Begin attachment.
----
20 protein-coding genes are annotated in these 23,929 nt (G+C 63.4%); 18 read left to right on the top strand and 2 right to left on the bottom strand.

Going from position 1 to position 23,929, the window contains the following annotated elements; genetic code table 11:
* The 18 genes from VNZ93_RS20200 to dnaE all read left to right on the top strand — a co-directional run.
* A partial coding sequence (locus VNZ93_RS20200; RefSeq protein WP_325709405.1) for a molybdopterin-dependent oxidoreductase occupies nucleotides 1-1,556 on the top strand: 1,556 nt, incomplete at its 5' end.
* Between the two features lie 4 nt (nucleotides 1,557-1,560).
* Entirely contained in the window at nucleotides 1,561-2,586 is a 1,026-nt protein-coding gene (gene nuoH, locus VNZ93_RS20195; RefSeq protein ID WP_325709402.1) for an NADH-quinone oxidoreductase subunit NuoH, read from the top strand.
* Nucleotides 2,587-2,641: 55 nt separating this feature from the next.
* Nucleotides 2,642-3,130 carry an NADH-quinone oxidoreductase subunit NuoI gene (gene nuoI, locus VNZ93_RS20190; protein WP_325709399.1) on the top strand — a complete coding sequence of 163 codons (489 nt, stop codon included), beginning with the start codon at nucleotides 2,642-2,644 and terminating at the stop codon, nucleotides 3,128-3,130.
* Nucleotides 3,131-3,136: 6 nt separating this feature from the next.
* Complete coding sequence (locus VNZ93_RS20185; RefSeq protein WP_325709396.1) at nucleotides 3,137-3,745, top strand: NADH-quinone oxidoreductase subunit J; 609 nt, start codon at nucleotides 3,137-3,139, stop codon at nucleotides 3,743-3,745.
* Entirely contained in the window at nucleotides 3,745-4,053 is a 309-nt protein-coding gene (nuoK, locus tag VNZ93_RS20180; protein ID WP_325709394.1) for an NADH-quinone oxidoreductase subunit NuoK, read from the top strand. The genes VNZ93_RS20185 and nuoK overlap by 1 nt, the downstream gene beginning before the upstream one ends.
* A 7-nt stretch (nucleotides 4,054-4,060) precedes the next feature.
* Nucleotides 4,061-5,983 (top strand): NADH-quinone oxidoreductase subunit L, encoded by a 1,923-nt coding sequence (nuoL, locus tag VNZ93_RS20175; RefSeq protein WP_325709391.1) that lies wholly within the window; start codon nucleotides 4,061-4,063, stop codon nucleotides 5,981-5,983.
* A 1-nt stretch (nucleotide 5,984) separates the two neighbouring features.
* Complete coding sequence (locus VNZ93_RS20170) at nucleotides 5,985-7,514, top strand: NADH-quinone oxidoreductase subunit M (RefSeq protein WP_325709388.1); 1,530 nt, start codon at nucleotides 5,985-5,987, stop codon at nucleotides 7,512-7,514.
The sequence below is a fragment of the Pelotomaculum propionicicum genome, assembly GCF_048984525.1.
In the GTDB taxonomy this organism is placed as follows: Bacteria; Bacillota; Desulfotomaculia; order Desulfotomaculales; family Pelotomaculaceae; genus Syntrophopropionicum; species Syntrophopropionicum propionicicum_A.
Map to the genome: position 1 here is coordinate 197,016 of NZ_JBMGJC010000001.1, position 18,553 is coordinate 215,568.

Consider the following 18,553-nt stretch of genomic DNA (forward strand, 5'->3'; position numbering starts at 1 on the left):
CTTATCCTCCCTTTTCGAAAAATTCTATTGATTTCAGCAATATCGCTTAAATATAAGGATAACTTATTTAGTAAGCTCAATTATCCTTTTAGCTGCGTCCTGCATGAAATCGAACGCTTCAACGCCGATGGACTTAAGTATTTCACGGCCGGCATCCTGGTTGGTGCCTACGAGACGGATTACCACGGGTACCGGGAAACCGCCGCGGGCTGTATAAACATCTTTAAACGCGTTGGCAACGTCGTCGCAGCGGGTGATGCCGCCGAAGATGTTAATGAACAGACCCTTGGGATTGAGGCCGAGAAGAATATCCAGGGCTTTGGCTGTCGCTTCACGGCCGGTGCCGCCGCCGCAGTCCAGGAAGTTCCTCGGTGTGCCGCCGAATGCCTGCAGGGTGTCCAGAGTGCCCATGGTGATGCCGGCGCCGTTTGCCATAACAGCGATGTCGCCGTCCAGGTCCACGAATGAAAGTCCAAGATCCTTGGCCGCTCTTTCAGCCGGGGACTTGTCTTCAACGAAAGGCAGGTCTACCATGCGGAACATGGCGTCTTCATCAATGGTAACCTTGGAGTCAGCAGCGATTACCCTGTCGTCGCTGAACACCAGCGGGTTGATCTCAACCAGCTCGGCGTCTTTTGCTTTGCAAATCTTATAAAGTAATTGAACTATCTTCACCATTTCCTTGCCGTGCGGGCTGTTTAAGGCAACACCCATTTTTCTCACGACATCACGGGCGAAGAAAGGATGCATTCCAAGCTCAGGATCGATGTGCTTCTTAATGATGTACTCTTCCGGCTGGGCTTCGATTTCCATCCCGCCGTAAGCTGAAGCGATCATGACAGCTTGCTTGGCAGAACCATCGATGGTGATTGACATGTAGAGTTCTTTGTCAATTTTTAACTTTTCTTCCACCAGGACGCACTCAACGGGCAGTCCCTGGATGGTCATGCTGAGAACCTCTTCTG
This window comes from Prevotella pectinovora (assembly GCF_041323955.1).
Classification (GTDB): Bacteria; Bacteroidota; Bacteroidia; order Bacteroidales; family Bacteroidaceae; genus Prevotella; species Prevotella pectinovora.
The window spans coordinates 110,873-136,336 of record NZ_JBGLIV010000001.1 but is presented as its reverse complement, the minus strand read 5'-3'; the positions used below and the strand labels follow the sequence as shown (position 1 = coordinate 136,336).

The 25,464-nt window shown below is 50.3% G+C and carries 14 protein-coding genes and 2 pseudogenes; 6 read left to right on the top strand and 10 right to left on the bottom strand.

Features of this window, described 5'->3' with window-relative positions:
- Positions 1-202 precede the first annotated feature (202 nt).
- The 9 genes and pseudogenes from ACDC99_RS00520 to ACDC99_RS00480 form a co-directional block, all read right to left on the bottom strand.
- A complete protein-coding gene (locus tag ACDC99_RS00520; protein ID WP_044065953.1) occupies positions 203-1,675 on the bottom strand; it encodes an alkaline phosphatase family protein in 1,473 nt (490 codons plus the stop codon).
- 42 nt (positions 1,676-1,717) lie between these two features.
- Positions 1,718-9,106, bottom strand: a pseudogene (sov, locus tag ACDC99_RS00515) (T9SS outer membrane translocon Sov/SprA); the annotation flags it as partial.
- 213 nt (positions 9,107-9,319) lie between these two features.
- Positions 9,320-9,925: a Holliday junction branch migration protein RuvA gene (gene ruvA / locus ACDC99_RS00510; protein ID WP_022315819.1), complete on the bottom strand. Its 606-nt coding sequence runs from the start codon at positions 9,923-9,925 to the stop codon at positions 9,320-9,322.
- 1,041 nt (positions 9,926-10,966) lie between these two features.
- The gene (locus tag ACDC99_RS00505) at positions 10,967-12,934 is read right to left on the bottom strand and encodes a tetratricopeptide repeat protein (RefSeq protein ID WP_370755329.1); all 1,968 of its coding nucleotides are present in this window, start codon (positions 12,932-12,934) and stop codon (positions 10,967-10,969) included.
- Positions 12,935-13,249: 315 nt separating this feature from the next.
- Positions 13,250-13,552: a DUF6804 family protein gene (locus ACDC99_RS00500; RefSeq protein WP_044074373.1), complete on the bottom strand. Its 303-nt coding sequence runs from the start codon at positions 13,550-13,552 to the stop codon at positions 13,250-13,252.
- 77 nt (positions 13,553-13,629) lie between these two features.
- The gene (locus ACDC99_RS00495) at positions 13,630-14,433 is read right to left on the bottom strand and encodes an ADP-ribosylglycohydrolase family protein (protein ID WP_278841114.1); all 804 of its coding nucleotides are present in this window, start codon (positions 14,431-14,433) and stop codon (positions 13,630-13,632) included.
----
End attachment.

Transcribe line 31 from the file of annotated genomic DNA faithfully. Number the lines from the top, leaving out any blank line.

- 213 nt (positions 9,107-9,319) lie between these two features.